Why Rondo got suspended (and Kim Kardashian’s ex-husband didn’t even get fined)

Kim Kardashian’s ex-husband knocks Rajon Rondo to the floor early in Wednesday night’s game.

For a brief period yesterday, football and the Patriots got pushed off the front pages and down the list of topics covered by Boston’s talk radio morons hosts. The reason was that Rajon Rondo, the point guard that fans love to hate, pushed Kim Kardashian’s ex-husband into the crowd after he committed a flagrant foul on the Celtics’ Kevin Garnett. Continue reading

Working scientifically

In America, work is often who we are. Some might take issue with this. By-and-large, we are what we do. If you think something different, ask yourself why, when attending parties or the requisite networking after hours some of us are subjected to, why the line of first questioning always settles on, “What do you do for work?”

Our current cultural norm places a positive moral value on doing a good job. This is rooted  in the Protestant Reformation, which made physical labor acceptable for all persons, even the wealthy. Prior to the 16th century, working hard (in the absences of compulsion) was not the norm for Hebrew, classical, or medieval cultures. Continue reading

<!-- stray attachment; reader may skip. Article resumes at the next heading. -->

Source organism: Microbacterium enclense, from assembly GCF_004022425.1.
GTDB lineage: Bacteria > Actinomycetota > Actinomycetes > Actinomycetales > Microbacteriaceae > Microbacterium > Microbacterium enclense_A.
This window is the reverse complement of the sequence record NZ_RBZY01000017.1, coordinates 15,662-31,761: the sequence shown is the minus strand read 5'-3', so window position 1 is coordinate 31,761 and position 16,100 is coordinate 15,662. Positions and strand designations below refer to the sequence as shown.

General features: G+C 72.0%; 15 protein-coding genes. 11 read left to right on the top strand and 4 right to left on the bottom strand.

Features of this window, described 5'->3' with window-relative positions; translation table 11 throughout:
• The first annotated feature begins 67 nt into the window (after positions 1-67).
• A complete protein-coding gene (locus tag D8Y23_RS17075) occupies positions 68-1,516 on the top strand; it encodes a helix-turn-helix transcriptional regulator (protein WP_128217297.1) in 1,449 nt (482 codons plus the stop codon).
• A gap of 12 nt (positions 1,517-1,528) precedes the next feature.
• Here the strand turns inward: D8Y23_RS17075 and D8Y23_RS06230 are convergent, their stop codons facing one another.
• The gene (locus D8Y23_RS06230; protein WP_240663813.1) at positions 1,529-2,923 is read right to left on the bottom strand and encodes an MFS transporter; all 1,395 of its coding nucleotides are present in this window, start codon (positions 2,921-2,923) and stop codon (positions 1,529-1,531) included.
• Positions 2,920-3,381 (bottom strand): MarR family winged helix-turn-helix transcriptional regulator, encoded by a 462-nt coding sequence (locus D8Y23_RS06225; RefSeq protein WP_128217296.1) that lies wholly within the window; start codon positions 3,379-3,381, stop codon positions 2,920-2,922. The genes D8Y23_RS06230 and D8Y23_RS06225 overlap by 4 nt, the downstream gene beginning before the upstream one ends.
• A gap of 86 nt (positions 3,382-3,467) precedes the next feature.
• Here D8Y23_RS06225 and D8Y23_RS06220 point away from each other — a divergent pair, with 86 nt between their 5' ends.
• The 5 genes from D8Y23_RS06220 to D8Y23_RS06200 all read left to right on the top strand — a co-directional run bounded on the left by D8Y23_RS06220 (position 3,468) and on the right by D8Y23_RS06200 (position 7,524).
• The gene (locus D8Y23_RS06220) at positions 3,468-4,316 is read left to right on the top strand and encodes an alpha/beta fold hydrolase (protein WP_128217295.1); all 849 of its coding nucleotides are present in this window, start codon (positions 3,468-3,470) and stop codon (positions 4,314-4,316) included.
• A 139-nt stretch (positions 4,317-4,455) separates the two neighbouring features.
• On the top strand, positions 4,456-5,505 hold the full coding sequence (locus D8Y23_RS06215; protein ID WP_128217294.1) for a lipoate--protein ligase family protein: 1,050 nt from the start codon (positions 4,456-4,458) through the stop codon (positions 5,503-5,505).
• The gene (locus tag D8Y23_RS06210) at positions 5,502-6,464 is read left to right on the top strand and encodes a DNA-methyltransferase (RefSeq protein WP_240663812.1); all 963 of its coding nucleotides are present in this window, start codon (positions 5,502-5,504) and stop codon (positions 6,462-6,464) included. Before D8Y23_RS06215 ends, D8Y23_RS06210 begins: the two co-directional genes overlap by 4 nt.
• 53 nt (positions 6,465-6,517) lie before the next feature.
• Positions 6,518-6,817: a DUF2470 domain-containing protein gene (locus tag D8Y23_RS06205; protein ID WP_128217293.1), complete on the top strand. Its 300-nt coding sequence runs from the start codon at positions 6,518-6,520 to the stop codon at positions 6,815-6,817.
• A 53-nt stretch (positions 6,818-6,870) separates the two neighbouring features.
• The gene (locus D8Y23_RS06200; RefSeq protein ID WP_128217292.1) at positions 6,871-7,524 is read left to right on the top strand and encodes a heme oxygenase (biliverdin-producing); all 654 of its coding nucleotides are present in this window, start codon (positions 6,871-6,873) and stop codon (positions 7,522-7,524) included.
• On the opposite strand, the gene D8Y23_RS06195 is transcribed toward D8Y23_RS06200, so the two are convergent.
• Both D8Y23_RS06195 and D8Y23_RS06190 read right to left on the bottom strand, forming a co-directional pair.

Moonlighting on Cyber Monday

When consumers call, someone must pick up on the other end.

We live in an age of transitions; at least that’s what we’re being sold. Gone are the glory days of union-wage jobs and pension funds. “Bring on the free agents” cry the 21st century prophets (or perhaps, profiteers) that tell us that all we need is a better, or more diverse tool set to succeed in the new economy.

Moonlighting—that age-old tradition of holding a 2nd job in addition to your primary wage-earning position—is something that more than 8 million Americans are engaged in. I’m one of those, juggling multiple paying gigs, all adding up to one mess of 1099s and a coming tax-paying train wreck of an employment situation. Continue reading

Into the black

Shoppers stream into Macy’s for pre-Black Friday bargains.










The blending of Thanksgiving and commerce continues to elicit outrage and moral indignation. This year, like in years past, critics of consumerism and those hearkening back to some romanticized version of an America free of consumerism are railing against those who are exercising their freedom of choice to shop early and most likely, often—especially for bargains.

The term “Black Friday” gets trotted out like a fresh “Tom” by the media about a week before Americans sit down to observe one of our high holidays as a nation. While gathering to give thanks for the bounties and blessings from the past year, many of our fellow countrymen are already plotting their shopping itinerary before the meal is finished and the leftovers are put away. Continue reading

This is not a Thanksgiving post

Life is often filled with uncertainty. Not knowing can cause anxiety and worse, even fear. Often, fear is irrational but it still stalks us creatures craving directions and crystal clear pictures of the future.

My year began with so much excitement and then, I got dished a large dollop of unpredictability, which segued into a period of dissonance, and eventually, employment’s door shut in my face. By late June, I was uncertain about what new revelations were just around the corner. Continue reading